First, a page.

[Page 55, line 25] the old flag the Union Flag of the United Kingdom (otherwise the Union Jack).
[Page 56, line 2] invest in real estate Kipling bought two lots in the Mount Pleasant district of Vancouver and held them until 1928.[Pinney, The Letters of Rudyard Kipling, note 9 p.326 to a letter to Mrs Edmonia Hill of 30 June.]
[Page 56, line 13] Me voici See me.
[Page 57, line 18] Victoria and Esquimault Esquimault, now a western suburb of Victoria, was adopted as a base for ships of the Royal Navy on the Pacific Station in 1854 two years before the Second Opium War. [ORG].
This location is strategically situated at the junction of the Strait of Juan de Fuca, the Strait of Georgia, and the Puget Sound.
See also “Vancouver Island and the Kiplings” by John F. Bosher, Kipling Journal June 2009 (No.332, pp.8-22).
[Page 57, line 20] Vladivostok the Russian seaport city which is now the eastern terminus of the Trans-Siberian Railway. At about 43 degrees latitude, it lies on the Sea of Japan and is about 4600 miles west of Vancouver.
[Page 59, line 33] Eastward then to Montana Kipling took the Northern Pacific Railroad from Tacoma going via Stampede Tunnel and passing through Pasco Junction and Helena to reach Livingston in Montana for 2 July. From Livingston he went via a spur railroad to the Yellowstone National Park where he stayed from 5 to 11 July.
[Page 60, line 17] Montgomery a town now in Pakistan, south-west of Lahore and about half way to Multan.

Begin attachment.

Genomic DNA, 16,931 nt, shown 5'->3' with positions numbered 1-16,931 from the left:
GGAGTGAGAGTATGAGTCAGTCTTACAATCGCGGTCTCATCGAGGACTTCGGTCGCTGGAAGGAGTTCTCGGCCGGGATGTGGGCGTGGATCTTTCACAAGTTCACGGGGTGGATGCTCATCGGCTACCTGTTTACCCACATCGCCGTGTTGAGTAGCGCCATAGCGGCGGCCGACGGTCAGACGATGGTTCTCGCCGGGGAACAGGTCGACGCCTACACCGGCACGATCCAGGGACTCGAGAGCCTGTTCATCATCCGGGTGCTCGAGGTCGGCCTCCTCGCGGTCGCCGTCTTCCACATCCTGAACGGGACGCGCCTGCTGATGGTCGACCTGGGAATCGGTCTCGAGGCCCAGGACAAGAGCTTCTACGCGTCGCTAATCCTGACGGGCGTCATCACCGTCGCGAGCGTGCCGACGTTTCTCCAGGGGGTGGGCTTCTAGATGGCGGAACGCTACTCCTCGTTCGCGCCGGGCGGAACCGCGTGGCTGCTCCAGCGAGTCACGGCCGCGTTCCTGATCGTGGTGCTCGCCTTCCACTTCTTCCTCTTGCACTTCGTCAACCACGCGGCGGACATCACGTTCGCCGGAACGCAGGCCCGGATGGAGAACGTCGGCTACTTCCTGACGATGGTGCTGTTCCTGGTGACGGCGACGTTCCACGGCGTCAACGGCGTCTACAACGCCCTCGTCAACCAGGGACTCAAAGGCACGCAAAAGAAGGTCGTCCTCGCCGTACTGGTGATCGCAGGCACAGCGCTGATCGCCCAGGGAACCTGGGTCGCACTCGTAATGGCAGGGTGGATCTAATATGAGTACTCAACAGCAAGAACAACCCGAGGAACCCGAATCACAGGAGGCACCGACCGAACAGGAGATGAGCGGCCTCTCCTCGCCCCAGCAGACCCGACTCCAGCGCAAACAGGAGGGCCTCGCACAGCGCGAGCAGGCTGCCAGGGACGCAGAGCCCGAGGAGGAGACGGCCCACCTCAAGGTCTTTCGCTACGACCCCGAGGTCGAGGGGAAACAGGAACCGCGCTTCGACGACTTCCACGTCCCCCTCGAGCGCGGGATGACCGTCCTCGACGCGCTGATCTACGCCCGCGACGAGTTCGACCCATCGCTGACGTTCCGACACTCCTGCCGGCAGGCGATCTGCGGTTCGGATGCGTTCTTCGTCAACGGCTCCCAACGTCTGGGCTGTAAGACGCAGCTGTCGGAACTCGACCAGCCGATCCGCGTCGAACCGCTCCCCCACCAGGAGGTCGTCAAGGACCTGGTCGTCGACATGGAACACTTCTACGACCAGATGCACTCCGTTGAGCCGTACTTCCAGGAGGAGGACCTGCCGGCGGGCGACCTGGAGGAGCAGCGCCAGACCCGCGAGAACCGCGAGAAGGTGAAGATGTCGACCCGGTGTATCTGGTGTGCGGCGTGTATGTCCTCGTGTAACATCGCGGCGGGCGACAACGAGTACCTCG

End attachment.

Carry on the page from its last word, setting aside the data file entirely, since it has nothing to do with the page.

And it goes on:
[Page 60, line 17] Sind a Province in the Indian subcontinent covering the lower Indus River. Now in Pakistan.
[Page 60, line 18] Bikaneer the northern part of Rajputana, India. It includes part of the Great Indian Desert.
[Page 60, line 24] Childe Roland A reference to the poem by Robert Browning (1812-1889), “Childe Roland to the Dark Tower Came”.
[Page 60, line 29] Pasco Junction in Washington Territory on the Columbia River in Franklin County. At this point the Northern Pacific Railroad heads northeast towards Spokane and then briefly across northern Idaho. It continues through Montana via Missoula, Helena and Bozeman to reach Livingston.
[Page 61, lines 23 & 24] crossing the Rockies the railroad climbs the western side from just after Spokane, and descends to the east about Bozeman.
[Page 61, line 27] Indian reservation an area of land reserved for the use of Native Americans only. The Flathead Indian Reservation is in Montana and Idaho, just north of Missoula.
[Page 61, line 28] a Flathead This Nation consists of the Bitterroot Salish, Kootenai, and Pend d’Oreille Tribes. See more information and photographs at Wikipedia.
[Page 62, line 8] the Stampede Tunnel was completed in 1888, and does not cross the Rockies.
Kipling must have confused his timetable since the tunnel is in Washington Territory, crossing the Cascade Mountains in King County after leaving Tacoma and before reaching Ellensburg. The tunnel is just to the south of the Shoqualmie Pass.
[Page 64, line 30] Mr Toots a character in Dombey & Son by Charles Dickens (1812-1870).